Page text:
Washington D.C. is an interesting place to be in the reign of Trump. It’s a city that’s trying to shift its tourism story away from the usual ‘corridors of power’ yarn (after all, The West Wing is so last season) and has exposed its much more bohemian side. Restaurants of accolade, avant-garde museums and a hipster scene have appeared, as has a new-found sense of liberalism, with its residents ever concerned about how the rest of the world views them in today’s political climate. But in all the creative spin-doctoring to draw attention away from the blonde, wispy-haired elephant in the room, it is also important that we not forget the city’s rich political history. here at the Hay Adams, it’s impossible to do so. With nearly a century of five-star excellence in hosting Presidents, world dignitaries and the ever powerful, the hotel oozes in heritage and charm, without ever coming across as too stuffy. Its location says it all, the bay window of our lavish suite opened up to a glorious view of the White house and Lafayette square. Inside, the décor is old-world, giving the place a casual elegance.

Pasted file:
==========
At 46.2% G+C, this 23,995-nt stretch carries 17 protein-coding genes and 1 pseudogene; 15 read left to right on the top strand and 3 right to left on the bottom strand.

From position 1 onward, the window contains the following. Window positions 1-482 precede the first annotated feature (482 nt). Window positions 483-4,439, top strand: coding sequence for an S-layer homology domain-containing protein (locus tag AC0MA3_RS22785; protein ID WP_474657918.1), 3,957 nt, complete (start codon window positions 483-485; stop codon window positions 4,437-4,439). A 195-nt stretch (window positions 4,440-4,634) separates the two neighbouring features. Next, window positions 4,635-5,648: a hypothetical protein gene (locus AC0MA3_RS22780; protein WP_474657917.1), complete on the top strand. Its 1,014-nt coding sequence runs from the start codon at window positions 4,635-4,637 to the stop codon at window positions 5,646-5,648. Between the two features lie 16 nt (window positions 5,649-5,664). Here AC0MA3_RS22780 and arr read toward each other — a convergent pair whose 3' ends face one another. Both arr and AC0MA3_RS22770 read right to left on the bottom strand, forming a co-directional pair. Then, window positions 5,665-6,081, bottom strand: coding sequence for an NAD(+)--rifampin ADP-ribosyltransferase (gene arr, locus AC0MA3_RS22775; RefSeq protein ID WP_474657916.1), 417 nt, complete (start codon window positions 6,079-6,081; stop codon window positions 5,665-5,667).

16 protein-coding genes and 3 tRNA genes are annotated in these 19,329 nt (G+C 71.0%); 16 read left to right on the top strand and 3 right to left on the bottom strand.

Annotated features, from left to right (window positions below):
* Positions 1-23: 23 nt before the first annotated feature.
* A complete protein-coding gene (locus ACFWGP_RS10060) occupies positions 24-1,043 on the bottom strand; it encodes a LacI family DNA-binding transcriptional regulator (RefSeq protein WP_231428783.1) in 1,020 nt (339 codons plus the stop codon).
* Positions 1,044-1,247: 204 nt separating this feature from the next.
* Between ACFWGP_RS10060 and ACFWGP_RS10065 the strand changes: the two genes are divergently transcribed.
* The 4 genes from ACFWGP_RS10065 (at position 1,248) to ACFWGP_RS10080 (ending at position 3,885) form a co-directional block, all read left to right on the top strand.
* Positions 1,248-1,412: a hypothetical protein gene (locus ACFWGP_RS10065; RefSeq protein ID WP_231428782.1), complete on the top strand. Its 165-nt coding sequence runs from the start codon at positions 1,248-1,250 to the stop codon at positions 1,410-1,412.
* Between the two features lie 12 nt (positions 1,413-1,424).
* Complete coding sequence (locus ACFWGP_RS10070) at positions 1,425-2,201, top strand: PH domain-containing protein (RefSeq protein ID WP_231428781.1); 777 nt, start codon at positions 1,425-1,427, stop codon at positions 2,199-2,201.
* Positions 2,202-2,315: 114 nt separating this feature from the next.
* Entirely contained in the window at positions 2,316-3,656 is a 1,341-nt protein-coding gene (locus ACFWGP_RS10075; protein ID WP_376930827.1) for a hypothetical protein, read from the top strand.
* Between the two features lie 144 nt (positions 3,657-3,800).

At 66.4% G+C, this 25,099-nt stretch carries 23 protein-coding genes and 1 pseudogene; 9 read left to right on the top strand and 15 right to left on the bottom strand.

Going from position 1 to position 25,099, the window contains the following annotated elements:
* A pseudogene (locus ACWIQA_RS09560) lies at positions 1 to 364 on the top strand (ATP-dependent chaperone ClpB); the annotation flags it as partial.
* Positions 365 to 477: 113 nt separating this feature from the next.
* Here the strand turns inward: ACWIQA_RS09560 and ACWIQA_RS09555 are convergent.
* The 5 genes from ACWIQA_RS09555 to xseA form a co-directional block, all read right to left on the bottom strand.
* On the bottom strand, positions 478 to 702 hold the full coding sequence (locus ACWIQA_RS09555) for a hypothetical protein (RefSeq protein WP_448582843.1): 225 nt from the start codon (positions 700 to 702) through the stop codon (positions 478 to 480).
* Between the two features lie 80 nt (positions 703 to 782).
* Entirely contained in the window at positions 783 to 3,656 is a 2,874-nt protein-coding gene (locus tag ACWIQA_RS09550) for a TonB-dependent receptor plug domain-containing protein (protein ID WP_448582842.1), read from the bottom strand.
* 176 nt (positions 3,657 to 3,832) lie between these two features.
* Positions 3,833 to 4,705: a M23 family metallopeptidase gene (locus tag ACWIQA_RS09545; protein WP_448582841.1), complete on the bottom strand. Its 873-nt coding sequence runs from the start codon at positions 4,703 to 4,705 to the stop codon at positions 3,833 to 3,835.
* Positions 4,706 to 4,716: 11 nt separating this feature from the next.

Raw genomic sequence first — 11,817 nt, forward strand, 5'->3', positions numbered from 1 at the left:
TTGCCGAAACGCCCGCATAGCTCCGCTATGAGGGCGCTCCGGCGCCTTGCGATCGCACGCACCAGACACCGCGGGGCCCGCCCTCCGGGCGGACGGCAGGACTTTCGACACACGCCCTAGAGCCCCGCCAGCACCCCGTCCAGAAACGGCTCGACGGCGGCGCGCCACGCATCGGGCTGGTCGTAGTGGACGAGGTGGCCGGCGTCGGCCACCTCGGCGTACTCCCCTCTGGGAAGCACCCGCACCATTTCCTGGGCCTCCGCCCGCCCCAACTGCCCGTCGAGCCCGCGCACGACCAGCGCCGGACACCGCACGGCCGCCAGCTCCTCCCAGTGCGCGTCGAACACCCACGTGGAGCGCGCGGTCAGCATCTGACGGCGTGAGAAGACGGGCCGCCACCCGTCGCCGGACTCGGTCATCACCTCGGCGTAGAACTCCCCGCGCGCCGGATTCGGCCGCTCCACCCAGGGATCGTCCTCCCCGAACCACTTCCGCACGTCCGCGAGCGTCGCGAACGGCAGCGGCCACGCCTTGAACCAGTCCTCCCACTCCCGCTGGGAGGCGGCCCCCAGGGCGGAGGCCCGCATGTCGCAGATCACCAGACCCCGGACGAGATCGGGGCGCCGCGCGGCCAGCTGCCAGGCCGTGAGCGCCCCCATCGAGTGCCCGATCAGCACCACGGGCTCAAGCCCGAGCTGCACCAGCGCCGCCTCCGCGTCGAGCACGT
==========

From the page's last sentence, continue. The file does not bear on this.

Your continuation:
The hotel prides itself on its motto – ‘where nothing is overlooked but the White House’ – which generally sums up the approach to service here. however, you need to realise that the cheaper rooms at the back of the hotel face a rather ugly office building and the service there may differ to what you can expect should if you have one with the signature view. The hotel’s basement bar, aptly named ‘Off the Record’, is where White house staffers catch a post-work drink, so it’s a place to pick up on the Presidential gossip, or as I’m told, where powerhungry women and men alike hang out in the hope of meeting a handsome, future husband who may one day be President.